A: I was… born in Pueblo, Colorado, on October 14, 1929, and lived mostly in California. I went to school in Pittsburg, California, and graduated from high school in 1947. I went to work on automobiles and became a body shop foreman for Cadillac/Pontiac. So, I worked on cars.
Q: Did you go into the service?
A: Yes, I served in the Air Force and went to Korea for a while, but I got out pretty quick. I was a courier for Air Force Headquarters, so I had to get top secret clearance. I ran back and forth to Seoul with important papers.
Q: Did anything scary ever happen to you while you were doing that?
A: They tried to bomb the bridge that I crossed every day, but they never did hit it, so I was lucky there. We tested equipment overseas and actually we started testing rockets over there [in Korea]. And then I lived in Florida for a while where they were building rockets as well. They developed the moonshot and all that stuff while I was there. They had a hanger there that held a B-36 bomber.
Q: Is this top secret?
A: Not anymore.
Q: What did you do after the Air Force?
A: I moved back to Pittsburg, California and went back to work for the Cadillac/Pontiac body shop.
Q: Did you get married?
A: Yes, I was married. My wife’s name was Doris Davenport.
Q: Where did you meet her?
A: We met in high school where we both played in the band; I played clarinet.
Q: Did you stay there?
A: Yes, we lived in Pittsburg then moved to the mountains when I retired from the body shop. We lived up in Bear Valley. We separated and she passed away just a few months ago.
Q: Did you have children?
A: We have four: 3 boys and a girl, and they are all lawyers! I have some grandchildren, too.
Q: How are you related to John Muir?
A: I checked out my family tree and that’s how I found out that I’m related to [the naturalist] John Muir; the family tree revealed that I’m also related to Roberts Burns, the poet.
Q: Were you surprised?
A: I didn’t think I would be related to that many famous people, so yes, I was.
Q: Are there any lessons that you have learned about life?
A: I’d say I just try to get along with everybody and have the best life I could.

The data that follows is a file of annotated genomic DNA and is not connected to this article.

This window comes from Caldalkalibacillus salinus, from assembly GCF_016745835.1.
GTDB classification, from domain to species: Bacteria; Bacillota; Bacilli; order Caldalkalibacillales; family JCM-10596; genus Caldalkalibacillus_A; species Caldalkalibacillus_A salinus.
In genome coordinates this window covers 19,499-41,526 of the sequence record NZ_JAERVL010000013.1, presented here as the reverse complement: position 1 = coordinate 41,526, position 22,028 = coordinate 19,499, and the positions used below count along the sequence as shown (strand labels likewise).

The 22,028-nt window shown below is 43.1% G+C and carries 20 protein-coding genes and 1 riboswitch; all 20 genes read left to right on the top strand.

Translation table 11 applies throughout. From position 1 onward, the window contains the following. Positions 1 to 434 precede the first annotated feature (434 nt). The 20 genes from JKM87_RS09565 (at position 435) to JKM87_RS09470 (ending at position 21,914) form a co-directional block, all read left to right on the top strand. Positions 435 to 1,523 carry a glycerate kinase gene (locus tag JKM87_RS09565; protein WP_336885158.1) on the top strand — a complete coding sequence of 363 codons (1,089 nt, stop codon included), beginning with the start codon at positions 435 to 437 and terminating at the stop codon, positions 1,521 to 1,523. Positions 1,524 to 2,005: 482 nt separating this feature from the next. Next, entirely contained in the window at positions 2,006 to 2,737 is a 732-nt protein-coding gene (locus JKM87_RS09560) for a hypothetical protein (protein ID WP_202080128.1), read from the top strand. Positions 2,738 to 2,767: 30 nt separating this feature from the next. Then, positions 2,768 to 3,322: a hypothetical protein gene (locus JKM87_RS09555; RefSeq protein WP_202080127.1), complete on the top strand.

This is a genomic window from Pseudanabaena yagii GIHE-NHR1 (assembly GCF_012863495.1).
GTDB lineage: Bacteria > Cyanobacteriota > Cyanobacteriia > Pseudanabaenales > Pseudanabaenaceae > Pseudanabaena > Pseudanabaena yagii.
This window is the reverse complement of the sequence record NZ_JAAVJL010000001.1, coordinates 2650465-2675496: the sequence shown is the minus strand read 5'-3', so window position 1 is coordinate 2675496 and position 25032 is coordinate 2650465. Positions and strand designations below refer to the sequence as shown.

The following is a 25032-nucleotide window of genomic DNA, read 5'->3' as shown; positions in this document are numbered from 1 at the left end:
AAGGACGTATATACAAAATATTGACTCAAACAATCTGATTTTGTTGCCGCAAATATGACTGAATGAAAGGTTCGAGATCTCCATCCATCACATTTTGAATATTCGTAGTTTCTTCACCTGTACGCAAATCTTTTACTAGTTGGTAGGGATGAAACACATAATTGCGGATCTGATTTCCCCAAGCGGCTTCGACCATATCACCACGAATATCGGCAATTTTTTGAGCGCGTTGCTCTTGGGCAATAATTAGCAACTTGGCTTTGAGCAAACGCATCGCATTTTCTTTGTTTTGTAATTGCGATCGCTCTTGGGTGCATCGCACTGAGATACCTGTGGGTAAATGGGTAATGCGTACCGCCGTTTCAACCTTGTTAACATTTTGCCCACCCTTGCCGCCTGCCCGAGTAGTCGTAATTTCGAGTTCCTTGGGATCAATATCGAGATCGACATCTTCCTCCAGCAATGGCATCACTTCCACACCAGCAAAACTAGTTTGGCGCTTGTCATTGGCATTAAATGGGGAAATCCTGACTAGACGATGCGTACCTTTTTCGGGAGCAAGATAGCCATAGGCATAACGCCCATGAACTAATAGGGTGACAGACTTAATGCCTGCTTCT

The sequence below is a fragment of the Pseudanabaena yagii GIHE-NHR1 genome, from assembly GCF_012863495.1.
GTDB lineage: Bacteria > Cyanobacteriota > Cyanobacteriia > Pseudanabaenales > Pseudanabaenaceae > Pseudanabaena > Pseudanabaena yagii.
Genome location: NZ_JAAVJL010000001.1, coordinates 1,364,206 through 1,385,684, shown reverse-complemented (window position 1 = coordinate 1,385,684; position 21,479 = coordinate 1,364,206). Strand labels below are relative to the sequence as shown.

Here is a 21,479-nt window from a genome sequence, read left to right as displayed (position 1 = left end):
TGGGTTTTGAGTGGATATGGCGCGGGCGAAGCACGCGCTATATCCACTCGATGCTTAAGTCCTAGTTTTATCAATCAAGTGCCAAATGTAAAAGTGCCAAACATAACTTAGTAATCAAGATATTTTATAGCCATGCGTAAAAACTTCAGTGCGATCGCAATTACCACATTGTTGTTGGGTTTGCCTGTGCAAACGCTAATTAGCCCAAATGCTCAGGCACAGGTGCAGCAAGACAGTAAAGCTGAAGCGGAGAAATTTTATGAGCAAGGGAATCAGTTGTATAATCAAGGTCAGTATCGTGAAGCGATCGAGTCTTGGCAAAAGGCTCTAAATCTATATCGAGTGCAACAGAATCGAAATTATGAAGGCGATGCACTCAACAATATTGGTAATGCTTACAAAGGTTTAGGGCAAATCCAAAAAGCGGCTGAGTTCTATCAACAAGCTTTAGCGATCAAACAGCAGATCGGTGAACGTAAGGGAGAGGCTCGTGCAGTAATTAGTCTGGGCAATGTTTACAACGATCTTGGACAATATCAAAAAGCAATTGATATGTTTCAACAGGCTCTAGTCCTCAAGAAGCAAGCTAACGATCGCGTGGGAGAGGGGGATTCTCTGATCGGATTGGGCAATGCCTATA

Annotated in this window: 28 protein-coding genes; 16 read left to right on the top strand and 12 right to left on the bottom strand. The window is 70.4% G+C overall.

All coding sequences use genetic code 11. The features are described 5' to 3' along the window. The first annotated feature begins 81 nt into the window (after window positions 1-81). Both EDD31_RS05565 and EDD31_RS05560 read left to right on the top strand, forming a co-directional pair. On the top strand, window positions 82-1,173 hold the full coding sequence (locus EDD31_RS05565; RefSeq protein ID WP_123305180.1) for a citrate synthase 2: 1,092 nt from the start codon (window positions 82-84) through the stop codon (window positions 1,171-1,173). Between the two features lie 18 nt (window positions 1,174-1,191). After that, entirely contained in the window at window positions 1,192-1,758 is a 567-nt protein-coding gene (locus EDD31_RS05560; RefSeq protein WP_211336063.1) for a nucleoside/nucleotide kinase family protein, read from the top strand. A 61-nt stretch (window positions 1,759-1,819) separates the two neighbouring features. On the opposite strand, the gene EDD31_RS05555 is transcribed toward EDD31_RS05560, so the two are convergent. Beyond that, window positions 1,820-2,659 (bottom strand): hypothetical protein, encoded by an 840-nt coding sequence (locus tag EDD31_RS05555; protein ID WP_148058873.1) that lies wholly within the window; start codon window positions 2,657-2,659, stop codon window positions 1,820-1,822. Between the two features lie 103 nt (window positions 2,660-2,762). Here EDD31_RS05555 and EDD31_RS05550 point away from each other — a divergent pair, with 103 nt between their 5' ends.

Q: What do you like to do during the day now?
A: I mostly watch TV — but I also go visit my relatives.
Q: Do you have a favorite movie?
A: I mostly like adventure stuff, Indiana Jones, Star Trek, some of the popular movies that are out now.
Q: What’s the one thing that most people don’t know about you?
A: Probably the things I like, I like having fun, visiting people and doing stuff. I like food.
Q:What’s your favorite food?
A: I like watermelon. I like pie, too, but it’s hard to get.
Q: What would you say is the best part about getting older?
A: Probably getting to know all the different people all along the way.
Q: What is the worst?
A: Probably knowing that someday I’m not going to be here, and I’d like to be here as long as I could.
Q: What was your favorite thing to do with your family?
A: We loved going camping and waterskiing. I liked to go to Lake Shasta. Doris and I used to go over to Reno and gamble a bit at Harvey’s; never won very much, maybe $150.
Q: Do you remember a particularly difficult time in your life?
A: Probably when I lived in the mountains and had to come down here.
Q: What was your happiest time?
A: I don’t know, probably when I was traveling around when I was in the Air Force and then when I lived up in the mountains. I had lots of friends up there we’d go fishing a lot. We caught trout and salmon.
Q: Tell us one lesson you’d like your grandchildren to learn from you.
A: Go out and enjoy life and have as much fun as you can.